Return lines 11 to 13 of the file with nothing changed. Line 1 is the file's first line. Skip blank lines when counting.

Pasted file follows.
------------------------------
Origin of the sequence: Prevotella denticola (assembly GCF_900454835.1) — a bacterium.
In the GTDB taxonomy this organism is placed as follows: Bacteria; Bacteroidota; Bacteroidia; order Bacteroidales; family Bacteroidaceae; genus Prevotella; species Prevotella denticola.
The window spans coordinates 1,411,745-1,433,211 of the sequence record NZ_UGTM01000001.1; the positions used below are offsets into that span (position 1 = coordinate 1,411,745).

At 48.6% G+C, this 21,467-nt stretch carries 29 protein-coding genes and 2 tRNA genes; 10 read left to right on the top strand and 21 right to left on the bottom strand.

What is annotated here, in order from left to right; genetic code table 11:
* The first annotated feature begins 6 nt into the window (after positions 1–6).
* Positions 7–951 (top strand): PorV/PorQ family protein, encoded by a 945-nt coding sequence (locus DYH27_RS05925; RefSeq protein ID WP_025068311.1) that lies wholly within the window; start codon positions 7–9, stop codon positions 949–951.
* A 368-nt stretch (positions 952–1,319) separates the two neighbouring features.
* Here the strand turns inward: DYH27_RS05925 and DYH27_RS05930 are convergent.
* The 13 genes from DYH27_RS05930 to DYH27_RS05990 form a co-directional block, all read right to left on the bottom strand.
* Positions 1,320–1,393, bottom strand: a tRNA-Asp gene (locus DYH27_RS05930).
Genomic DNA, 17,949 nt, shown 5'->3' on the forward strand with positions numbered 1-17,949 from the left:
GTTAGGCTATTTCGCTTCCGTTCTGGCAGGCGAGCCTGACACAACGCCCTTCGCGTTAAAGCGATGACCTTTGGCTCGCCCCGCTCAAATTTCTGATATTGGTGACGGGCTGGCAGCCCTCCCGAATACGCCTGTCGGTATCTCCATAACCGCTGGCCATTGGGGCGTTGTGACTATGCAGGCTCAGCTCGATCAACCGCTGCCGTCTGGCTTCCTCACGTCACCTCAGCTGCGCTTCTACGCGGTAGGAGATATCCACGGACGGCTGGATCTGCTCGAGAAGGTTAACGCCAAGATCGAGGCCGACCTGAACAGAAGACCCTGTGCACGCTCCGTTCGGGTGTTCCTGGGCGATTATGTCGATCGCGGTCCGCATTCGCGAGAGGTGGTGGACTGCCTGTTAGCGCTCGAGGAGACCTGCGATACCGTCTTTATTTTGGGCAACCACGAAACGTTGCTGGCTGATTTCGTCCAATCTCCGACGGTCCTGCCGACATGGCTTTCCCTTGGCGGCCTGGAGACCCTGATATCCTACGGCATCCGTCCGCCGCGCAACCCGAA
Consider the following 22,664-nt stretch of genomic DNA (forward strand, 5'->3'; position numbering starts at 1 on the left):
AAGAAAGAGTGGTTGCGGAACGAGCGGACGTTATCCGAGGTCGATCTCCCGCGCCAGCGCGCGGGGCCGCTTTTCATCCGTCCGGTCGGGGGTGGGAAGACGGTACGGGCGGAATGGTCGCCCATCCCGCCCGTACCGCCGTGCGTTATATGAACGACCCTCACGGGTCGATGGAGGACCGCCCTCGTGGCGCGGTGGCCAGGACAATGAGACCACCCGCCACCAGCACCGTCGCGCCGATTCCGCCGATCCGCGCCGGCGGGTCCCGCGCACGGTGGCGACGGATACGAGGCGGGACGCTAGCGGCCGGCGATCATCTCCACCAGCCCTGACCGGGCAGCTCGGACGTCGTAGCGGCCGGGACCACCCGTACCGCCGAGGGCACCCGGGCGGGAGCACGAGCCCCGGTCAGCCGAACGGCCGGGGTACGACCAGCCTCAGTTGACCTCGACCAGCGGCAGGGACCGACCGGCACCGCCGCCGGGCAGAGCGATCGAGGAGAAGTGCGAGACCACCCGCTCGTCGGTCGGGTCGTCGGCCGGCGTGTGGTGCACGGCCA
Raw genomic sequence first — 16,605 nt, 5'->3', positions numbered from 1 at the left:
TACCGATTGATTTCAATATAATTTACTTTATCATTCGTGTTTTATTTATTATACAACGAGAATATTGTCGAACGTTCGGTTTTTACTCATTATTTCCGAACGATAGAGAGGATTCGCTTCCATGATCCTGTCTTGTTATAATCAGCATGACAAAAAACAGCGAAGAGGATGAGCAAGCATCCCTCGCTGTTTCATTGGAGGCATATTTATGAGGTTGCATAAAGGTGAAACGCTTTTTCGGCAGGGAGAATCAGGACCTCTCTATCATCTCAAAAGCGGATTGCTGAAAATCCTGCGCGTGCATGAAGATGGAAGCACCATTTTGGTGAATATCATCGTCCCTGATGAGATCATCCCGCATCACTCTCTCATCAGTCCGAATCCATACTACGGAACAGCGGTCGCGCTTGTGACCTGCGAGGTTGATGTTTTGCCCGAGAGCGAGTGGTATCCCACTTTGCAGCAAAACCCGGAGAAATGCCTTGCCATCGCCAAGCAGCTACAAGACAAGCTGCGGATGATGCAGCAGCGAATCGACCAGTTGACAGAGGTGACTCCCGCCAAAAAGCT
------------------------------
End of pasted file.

* Positions 1,320–1,393, bottom strand: a tRNA-Asp gene (locus DYH27_RS05930).
Genomic DNA, 17,949 nt, shown 5'->3' on the forward strand with positions numbered 1-17,949 from the left:
GTTAGGCTATTTCGCTTCCGTTCTGGCAGGCGAGCCTGACACAACGCCCTTCGCGTTAAAGCGATGACCTTTGGCTCGCCCCGCTCAAATTTCTGATATTGGTGACGGGCTGGCAGCCCTCCCGAATACGCCTGTCGGTATCTCCATAACCGCTGGCCATTGGGGCGTTGTGACTATGCAGGCTCAGCTCGATCAACCGCTGCCGTCTGGCTTCCTCACGTCACCTCAGCTGCGCTTCTACGCGGTAGGAGATATCCACGGACGGCTGGATCTGCTCGAGAAGGTTAACGCCAAGATCGAGGCCGACCTGAACAGAAGACCCTGTGCACGCTCCGTTCGGGTGTTCCTGGGCGATTATGTCGATCGCGGTCCGCATTCGCGAGAGGTGGTGGACTGCCTGTTAGCGCTCGAGGAGACCTGCGATACCGTCTTTATTTTGGGCAACCACGAAACGTTGCTGGCTGATTTCGTCCAATCTCCGACGGTCCTGCCGACATGGCTTTCCCTTGGCGGCCTGGAGACCCTGATATCCTACGGCATCCGTCCGCCGCGCAACCCGAA